If the DASP is paid by a fund no formal ‘review rights’ exist under the income tax law if the recipient is dissatisfied with the tax rate applied to their payment and/or a decision by the fund as to how paragraph 5(3)(b) of the Superannuation (Departing Australia Superannuation Payments Tax) Act 2007 applies.

    However, if a fund has made an error with the withholding amount, the recipient may request a refund of the over withholding amount under section 18-65 of Subdivision 18 B of Schedule 1 to the TAA, or the Commissioner of Taxation under section 18-70 (depending on the timing of the request).

    If the fund becomes aware of the error or the recipient of the DASP applies to the fund for a refund before the end of the financial year in which the amount of tax is withheld from the DASP by the fund, the request must be actioned by the fund. After this time, the recipient can apply to the ATO for a refund.

    Can the ATO speed up the process by obtaining the data from DIBP and utilising the bulk data exchange?

    We are working with DIBP to provide real time validations and providing WHM visa details. The solution for the 1 July implementation will be a self-assessed approach asking applicants to provide their visa details and start/end dates if they have held a 417 or 462 visa.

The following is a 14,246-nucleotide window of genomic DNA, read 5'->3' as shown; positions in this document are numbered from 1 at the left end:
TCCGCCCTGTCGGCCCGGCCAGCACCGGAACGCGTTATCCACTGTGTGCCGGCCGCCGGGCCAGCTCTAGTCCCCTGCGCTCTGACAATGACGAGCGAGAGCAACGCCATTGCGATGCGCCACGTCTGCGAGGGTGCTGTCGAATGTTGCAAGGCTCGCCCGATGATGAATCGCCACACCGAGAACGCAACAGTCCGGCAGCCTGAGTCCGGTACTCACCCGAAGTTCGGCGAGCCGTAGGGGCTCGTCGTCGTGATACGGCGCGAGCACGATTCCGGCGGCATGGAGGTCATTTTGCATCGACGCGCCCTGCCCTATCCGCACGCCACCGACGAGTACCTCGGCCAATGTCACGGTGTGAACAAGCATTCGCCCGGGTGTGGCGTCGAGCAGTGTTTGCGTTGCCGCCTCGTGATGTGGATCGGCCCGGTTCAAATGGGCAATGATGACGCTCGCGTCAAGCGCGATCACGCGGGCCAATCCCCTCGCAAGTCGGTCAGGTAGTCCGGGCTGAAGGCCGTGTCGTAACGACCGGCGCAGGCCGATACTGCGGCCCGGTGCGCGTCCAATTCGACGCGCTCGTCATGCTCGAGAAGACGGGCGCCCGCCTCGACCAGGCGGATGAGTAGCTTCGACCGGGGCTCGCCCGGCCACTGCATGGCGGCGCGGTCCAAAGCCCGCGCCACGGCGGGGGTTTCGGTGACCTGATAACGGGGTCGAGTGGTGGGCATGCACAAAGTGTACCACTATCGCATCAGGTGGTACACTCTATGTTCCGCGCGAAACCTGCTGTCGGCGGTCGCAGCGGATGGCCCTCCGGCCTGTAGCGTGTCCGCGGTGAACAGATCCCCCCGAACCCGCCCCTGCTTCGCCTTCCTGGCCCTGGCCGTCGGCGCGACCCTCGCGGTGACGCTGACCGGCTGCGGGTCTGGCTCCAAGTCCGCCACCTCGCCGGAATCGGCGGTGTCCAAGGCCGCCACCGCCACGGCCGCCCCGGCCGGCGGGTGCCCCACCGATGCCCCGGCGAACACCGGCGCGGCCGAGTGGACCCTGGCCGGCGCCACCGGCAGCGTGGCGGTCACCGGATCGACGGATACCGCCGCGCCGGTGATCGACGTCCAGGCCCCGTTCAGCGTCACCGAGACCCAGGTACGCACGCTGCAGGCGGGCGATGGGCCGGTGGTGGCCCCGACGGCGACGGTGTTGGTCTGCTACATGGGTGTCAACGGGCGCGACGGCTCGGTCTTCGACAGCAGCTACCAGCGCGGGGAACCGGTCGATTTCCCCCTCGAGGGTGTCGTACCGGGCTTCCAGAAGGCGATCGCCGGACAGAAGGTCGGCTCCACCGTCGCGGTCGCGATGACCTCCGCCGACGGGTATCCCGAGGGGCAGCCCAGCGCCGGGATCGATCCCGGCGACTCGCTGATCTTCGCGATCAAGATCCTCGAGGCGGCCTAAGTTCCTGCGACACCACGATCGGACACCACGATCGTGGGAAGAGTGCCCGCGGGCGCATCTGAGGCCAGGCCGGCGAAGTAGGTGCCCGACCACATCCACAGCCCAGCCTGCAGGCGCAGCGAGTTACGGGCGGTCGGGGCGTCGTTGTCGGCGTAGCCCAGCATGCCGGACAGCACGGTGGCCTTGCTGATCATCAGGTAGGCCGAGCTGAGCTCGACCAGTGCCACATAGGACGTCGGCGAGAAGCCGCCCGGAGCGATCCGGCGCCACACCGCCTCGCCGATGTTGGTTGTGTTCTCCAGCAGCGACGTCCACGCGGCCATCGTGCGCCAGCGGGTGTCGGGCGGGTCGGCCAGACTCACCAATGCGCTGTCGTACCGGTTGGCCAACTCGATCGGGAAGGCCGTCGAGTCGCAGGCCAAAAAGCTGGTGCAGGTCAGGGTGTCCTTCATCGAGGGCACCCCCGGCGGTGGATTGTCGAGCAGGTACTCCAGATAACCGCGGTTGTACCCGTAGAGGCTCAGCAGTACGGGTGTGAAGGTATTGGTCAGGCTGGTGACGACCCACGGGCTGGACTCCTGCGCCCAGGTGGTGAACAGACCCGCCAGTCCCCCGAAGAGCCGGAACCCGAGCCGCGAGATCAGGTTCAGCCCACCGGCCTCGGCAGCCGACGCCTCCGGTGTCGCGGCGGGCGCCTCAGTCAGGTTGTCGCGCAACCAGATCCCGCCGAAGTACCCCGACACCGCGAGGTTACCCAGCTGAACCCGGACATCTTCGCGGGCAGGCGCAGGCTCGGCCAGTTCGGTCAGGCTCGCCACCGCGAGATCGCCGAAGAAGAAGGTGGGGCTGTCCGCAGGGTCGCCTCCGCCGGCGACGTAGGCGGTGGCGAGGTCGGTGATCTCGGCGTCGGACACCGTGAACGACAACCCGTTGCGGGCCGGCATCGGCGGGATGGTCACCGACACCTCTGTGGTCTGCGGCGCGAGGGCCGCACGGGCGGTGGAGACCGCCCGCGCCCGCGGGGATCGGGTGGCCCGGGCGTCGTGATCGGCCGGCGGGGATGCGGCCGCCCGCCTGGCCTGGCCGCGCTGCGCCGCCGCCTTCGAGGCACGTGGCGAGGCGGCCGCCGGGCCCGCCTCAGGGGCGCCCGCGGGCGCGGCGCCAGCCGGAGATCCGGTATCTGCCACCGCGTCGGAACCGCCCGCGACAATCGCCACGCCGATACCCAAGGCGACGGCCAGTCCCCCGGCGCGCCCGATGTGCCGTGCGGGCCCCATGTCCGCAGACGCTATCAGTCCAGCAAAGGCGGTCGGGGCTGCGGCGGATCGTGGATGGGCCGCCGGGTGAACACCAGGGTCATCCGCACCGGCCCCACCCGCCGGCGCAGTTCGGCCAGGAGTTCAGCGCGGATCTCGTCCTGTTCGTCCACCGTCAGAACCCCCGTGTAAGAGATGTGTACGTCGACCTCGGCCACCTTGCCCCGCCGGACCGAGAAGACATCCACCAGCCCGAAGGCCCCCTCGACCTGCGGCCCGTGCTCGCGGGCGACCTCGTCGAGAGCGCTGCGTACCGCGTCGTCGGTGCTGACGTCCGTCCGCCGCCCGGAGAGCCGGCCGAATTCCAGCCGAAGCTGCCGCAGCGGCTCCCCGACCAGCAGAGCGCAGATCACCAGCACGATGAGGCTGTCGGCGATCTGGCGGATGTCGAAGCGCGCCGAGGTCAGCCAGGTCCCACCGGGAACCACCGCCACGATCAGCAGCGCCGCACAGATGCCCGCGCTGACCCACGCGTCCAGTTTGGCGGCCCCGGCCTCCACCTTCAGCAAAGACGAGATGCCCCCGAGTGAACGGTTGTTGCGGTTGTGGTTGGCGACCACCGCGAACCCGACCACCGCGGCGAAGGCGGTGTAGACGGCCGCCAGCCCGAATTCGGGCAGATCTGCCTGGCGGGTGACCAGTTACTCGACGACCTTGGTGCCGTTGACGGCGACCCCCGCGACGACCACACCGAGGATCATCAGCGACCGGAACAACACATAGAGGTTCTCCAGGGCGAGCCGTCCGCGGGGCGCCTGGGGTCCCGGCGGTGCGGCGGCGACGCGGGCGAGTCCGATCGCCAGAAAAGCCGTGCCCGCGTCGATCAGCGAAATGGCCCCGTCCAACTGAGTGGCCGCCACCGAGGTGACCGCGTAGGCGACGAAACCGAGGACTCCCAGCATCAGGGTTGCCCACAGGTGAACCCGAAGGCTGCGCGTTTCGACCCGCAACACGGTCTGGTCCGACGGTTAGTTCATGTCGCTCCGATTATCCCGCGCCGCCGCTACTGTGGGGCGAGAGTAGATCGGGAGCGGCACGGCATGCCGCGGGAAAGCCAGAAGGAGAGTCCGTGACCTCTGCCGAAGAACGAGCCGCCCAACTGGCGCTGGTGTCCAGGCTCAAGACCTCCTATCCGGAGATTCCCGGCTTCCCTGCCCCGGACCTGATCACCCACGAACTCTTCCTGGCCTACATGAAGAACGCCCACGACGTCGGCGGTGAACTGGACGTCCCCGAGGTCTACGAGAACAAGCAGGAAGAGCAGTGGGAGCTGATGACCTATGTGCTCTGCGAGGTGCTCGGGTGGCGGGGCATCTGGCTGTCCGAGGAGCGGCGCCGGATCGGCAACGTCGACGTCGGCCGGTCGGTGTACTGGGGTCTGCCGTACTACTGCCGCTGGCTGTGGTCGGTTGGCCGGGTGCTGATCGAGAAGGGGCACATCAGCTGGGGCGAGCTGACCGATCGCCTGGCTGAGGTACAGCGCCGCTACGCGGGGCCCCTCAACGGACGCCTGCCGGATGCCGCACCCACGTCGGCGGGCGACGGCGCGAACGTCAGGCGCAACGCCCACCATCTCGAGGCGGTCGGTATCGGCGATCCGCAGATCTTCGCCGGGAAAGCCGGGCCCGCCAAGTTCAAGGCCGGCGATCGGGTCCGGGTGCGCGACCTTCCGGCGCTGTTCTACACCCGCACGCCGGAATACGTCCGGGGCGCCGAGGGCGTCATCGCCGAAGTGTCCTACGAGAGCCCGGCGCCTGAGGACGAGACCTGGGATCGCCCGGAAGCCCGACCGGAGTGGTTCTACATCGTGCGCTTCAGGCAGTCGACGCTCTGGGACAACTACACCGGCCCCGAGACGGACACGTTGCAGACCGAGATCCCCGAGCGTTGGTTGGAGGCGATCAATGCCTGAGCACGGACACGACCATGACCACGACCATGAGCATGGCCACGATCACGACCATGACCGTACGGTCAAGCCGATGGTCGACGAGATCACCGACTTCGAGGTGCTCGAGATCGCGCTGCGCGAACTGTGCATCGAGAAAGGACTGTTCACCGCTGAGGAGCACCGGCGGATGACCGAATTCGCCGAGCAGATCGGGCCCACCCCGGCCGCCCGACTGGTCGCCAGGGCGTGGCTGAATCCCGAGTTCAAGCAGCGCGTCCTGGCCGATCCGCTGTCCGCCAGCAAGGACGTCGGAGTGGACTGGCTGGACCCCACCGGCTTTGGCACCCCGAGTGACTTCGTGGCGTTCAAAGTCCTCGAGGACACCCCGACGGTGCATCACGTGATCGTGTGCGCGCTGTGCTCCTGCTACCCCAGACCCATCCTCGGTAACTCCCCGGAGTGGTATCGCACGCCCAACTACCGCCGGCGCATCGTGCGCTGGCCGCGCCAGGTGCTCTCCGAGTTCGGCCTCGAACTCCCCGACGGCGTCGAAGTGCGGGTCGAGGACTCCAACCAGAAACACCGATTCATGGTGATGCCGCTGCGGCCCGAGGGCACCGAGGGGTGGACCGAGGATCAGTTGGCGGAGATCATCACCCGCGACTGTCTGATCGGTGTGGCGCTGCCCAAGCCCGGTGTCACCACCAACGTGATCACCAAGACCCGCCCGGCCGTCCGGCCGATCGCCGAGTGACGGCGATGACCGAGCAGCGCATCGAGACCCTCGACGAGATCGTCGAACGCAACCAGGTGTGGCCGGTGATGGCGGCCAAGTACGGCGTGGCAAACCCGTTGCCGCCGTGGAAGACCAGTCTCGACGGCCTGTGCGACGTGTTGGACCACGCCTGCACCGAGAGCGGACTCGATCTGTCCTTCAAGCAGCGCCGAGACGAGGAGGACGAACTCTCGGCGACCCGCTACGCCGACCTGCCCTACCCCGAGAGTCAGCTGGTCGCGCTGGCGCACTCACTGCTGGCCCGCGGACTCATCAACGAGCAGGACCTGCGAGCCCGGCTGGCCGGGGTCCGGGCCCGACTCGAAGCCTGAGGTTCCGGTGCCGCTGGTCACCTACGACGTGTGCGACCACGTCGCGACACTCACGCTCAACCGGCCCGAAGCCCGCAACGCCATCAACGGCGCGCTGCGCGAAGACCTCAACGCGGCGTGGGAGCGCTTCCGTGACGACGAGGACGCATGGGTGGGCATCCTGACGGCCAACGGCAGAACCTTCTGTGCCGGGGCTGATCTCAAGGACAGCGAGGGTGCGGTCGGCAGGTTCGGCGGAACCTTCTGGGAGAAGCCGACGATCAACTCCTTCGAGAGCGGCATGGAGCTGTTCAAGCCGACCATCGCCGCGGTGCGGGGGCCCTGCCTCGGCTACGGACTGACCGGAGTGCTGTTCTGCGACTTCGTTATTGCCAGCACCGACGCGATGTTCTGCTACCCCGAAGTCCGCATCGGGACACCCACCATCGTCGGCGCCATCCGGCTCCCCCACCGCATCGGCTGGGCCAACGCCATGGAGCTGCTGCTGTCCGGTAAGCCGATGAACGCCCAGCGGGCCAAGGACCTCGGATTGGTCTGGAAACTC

As clients may have difficulty accurately remembering dates/visa types, could the ATO provide information – for example, PAYG information?

    No, PAYG is only reported annually.

    What visa information will the DASP online application require?

    The DASP online application system will ask for the visa type, start date and end date. The visa type options will be:

    • working holiday visa (subclass 417)
    • work and holiday visa (subclass 462)
    • bridging visa
    • other visa type (not 417 or 462).

    Is providing the additional visa information compulsory?

    For processing WHM applications the additional visa information is required.

    What information will funds require to process DASP applications from 1 July 2017, will it be based on the visa effective date or the contribution date?

    Funds will need to use information provided and made available to them in relation to visas held by the applicant. They need to compare it to contribution details held by the fund to determine whether any super contributions were made during the period the applicant held a WHM visa.

    If an applicant has three accounts in a fund, will the fund pay one DASP to the applicant or one from each account, and how will the payments be taxed?

    If there are three different accounts and only one contains amounts attributable to contributions made while the applicant held a WHM visa, the 65% tax rate only applies to a DASP payment made from that account.

    If your fund normally makes one payment then the taxed and untaxed elements of that payment will be taxed at 65%. If your fund pays a DASP from each account then only the payment from the account containing amounts attributable to super contributions made while the applicant was a WHM will be taxed at 65%.

    As ATO shares information from DIBP, can there be some built-in portal for the funds to do the same with DIBP

    ATO confirmed that due to privacy policy principles, funds cannot access information from DIBP.

      Last modified: 03 Jul 2017QC 51935